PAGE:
Clevo was the first in line to release Sandy Bridge E based laptop a couple of days ago, which naturally means that all the usual suspects that use Clevo's chassis are coming out of the woodworks as well; say hello to the Eurocom Panther 4.0 and Maingear Titan 17

Eurocom Panther 4.0

 

Specifications of Eurocom Panther 4.0
Screen 17.3" LED Backlit (Options for glossy/matte and 120Hz 3D)
Resolution 1920x1080
Processor Intel Core i7-3930K (6/12, 3.2GHz/3.8GHz, 12MB L3) or
Intel Core i7-3960X (6/12, 3.3GHz/3.9GHz, 15MB L3)
Graphics

NVIDIA: GTX 580M, 560M; Quadro 5010M, 4000M, 3000M (Options for SLI)
AMD: HD 6990M, 6970M (Options for CrossFire)

Memory Up to 64GB (4x16GB) DDR3-1866
Storage Up to 3x1TB (Options for SSD or hybrid drives)
Optical Drive DVD-RW, BD-RW, or fourth hard drive
Connectivity 3x USB 3.0
2x USB 2.0
eSATA
ExpressCard 34/54
FireWire 400
DisplayPort 1.2
DL-DVI
HDMI 1.4
Gigabit Ethernet
WiFi
Audio in/out
Dimensions (WxDxH) 16.8" x 11.4" x 2.5"
Weight 12.1lb
Price N/A
Availability March 15, 2012

Specification wise, the Panter 4.0 is similar to Clevo's P270WM. The biggest difference is that Eurocom offers more graphics choices and the possibility for a fourth hard drive instead of an optical drive. Eurocom also supports 16GB SO-DIMMs, though pricing for such modules is extremely high right now. There is also an option for 120Hz 3D display which is something that the Clevo does not currently list. Unfortunately Eurocom has not revealed pricing so it's hard to say if Panther 4.0 is a better buy than Clevo P270WM, which is priced at $3122. If the past is any indicator, Eurocom will likely have a price premium as they like to target the Mobile Workstation market, which requires additional testing/validation on their end.

Maingear Titan 17

Specifications of Maingear Titan 17
Screen 17.3" LED Backlit (Option for 120Hz 3D)
Resolution 1920x1080
Processor Intel Core i7-3930K (6/12, 3.2GHz/3.8GHz, 12MB L3) or
Intel Core i7-3960X (6/12, 3.3GHz/3.9GHz, 15MB L3)
Graphics NVIDIA GTX 580M with 2GB GDDR5 (Optional SLI)
NVIDIA Quadro 5010M with 4GB GDDR5
Memory Up to 32GB (4x8GB) DDR3-1866
Storage Up to 3x1TB (Options for SSD or hybrid)
Optical Drive DVD-RW (Option for BD-RW)
Ports 2x USB 3.0, 2x USB 2.0, eSATA, ExpressCard 34/54, SDXC-card reader, FireWire 400, DisplayPort 1.2, DVI, HDMI 1.4, Gigabit Ethernet, WiFi, audio in/out
Dimensions (WxDxH) 16.5" x 11.3" x 2.4"
Weight 12.1lb
Price Starts from $3499
Availability March 10, 2012

The Titan 17 follows the same pattern as Panther 4.0 and P270WM. Compared to Panther 4.0, there are fewer graphics options but the 3D display is still available, although Titan 17 loses one USB 3.0 when compared with the Clevo and Eurocom (which is probably just an error on their spec sheet, since all three notebooks use the same chassis). Price wise, Titan 17 is a couple hundreds more expensive than a similarly configured Clevo P270WM. Of course, things like support and warranty are important when buying such an expensive system, so while Clevo is cheaper it isn't necessarily a better buy.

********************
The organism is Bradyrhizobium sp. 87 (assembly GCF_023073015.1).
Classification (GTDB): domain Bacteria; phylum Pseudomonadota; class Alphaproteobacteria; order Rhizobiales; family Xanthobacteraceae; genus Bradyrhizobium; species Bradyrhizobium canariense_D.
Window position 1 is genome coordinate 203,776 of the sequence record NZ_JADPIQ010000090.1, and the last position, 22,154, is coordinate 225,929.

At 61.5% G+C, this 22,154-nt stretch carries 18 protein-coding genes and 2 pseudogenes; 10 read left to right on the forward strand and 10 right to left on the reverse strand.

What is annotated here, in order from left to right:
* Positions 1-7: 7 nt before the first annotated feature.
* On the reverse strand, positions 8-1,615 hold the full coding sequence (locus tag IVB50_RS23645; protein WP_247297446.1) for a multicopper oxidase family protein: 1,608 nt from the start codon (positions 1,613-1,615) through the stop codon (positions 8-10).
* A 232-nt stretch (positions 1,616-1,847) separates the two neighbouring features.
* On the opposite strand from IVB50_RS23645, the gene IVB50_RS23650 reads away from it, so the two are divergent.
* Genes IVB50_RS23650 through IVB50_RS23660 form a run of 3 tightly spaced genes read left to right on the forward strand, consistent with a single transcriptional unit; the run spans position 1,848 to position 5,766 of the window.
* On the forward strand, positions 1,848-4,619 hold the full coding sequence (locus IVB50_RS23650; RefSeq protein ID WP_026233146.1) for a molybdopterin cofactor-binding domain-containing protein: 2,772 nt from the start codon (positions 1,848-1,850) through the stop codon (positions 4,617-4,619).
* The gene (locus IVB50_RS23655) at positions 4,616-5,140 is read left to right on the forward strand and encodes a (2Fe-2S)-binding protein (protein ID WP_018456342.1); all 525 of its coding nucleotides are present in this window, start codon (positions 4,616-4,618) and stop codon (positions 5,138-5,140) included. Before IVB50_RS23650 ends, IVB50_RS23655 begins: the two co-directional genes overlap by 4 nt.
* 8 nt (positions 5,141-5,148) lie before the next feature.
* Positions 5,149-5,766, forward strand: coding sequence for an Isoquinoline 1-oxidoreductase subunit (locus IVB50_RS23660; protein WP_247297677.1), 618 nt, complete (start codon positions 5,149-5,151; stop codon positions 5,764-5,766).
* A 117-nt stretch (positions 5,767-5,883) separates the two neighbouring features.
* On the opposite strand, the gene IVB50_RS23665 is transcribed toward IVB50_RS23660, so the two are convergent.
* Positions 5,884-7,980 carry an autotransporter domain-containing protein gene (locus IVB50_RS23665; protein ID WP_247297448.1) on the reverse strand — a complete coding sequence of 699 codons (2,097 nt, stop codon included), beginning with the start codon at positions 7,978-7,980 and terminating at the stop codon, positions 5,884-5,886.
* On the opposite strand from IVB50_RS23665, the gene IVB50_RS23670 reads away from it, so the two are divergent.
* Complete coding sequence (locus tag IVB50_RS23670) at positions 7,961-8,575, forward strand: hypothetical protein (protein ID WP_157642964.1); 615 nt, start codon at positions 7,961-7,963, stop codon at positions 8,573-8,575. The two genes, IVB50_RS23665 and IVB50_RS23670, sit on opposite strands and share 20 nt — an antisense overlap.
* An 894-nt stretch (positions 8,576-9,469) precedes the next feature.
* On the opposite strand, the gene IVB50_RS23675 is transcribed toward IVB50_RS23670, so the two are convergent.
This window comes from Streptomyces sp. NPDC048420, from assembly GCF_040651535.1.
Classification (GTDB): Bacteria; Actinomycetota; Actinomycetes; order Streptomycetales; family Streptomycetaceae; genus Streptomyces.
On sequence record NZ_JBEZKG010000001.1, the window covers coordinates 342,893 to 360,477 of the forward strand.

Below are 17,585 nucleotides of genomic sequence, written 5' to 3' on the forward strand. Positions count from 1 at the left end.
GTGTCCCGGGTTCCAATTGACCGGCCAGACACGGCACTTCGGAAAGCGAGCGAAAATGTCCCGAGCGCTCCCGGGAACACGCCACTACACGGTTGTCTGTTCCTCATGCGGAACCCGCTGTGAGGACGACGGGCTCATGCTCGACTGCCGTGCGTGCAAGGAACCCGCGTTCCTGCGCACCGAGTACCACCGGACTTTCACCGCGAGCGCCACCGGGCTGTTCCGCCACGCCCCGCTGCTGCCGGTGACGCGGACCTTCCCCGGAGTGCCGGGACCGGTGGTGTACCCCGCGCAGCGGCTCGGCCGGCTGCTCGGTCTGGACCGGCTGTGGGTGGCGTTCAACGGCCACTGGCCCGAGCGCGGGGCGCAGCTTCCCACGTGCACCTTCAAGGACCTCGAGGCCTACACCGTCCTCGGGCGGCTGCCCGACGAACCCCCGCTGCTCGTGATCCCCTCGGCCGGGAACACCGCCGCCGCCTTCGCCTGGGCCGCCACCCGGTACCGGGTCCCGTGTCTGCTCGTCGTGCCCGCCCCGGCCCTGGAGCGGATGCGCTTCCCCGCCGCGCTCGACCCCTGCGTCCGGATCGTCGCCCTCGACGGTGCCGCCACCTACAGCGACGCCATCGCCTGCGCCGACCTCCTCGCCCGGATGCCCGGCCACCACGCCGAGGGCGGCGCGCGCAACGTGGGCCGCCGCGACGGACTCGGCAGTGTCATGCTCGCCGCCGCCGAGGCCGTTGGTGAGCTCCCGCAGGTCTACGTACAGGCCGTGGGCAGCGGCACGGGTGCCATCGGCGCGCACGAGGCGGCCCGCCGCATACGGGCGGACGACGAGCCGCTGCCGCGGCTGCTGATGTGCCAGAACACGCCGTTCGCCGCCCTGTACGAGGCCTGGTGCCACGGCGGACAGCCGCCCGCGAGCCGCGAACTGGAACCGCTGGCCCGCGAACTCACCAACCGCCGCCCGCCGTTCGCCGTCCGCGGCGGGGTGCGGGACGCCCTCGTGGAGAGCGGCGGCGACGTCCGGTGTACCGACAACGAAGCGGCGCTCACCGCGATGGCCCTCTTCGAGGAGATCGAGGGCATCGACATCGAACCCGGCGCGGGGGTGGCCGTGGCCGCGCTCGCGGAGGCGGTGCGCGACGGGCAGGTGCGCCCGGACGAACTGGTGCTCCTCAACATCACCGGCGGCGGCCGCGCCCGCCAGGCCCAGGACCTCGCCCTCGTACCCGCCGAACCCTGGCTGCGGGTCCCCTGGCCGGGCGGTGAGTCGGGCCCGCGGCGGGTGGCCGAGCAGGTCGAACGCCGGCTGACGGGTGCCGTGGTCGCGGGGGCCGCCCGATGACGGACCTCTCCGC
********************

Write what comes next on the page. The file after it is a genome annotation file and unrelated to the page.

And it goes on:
We are working to get one of these behemoths in for review to see how they fare in actual use. If you need the most performance you can pack into a notebook, these SNB-E based offerings should fit the bill. Hopefully the issues with overloading the power brick on the X7200 have been addressed with this round of updates.

Sources: Eurocom and Maingear

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  • justkuz - Wednesday, February 08, 2012 - link

    Wow...that thing is just horrid looking. Reply
  • CharonPDX - Wednesday, February 08, 2012 - link

    Putting the optical drive directly underneath the ports? Of all the stupid locations....

    As for it being generally monstrous, yeah, you try squishing 300W of desktop parts into a notebook...
    Reply
  • 8steve8 - Wednesday, February 08, 2012 - link

    who ok'd this thing? ivy bridge in a couple months... Reply
  • Johnmcl7 - Wednesday, February 08, 2012 - link

    These are six core processors and there won't be any of those as part of the Ivy Bridge launch, as mentioned in the article these are aimed at mobile workstation use where the applications are more likely to be optimised for the additional cores.

    John
    Reply
  • 8steve8 - Wednesday, February 08, 2012 - link

    yeah, but i wouldn't be surprised if 4 ivy cores usually beat out 6 sandy cores... just seems like an incredibly small market of those who need a laptop and "need" the 2 extra cores vs 4 better cores... Reply
  • Kristian Vättö - Thursday, February 09, 2012 - link

    Ivy Bridge won't do much for the CPU performance. The clock speeds are pretty much the same (100-200MHz bumps), we won't see +4GHz. Clock for clock performance seems to be up by around 10% if early benchmarks are to believe. That won't make IVB as fast as hex-core SNB-E given the clocks of SNB-E.

    The price tag should already tell you that these are laptops with very small market ;-)
    Reply
  • tayb - Wednesday, February 08, 2012 - link

    Why? Why do companies keep putting a toddler sized touchpad on these gigantic notebooks?

    It's ugly but that's to be expected with a notebook replacement. But the touchpad? Why so small????
    Reply
  • 8steve8 - Wednesday, February 08, 2012 - link

    i agree... but when you have the space for this laptop, then you have enough space for a mouse. Reply
  • aguilpa1 - Thursday, February 09, 2012 - link

    These make the Alienware m17x look like a prom queen in comparison. Reply
  • hingfingg - Thursday, February 16, 2012 - link

    ** {{w w w }} {{proxy4biz }} {{ com}} ***** Reply

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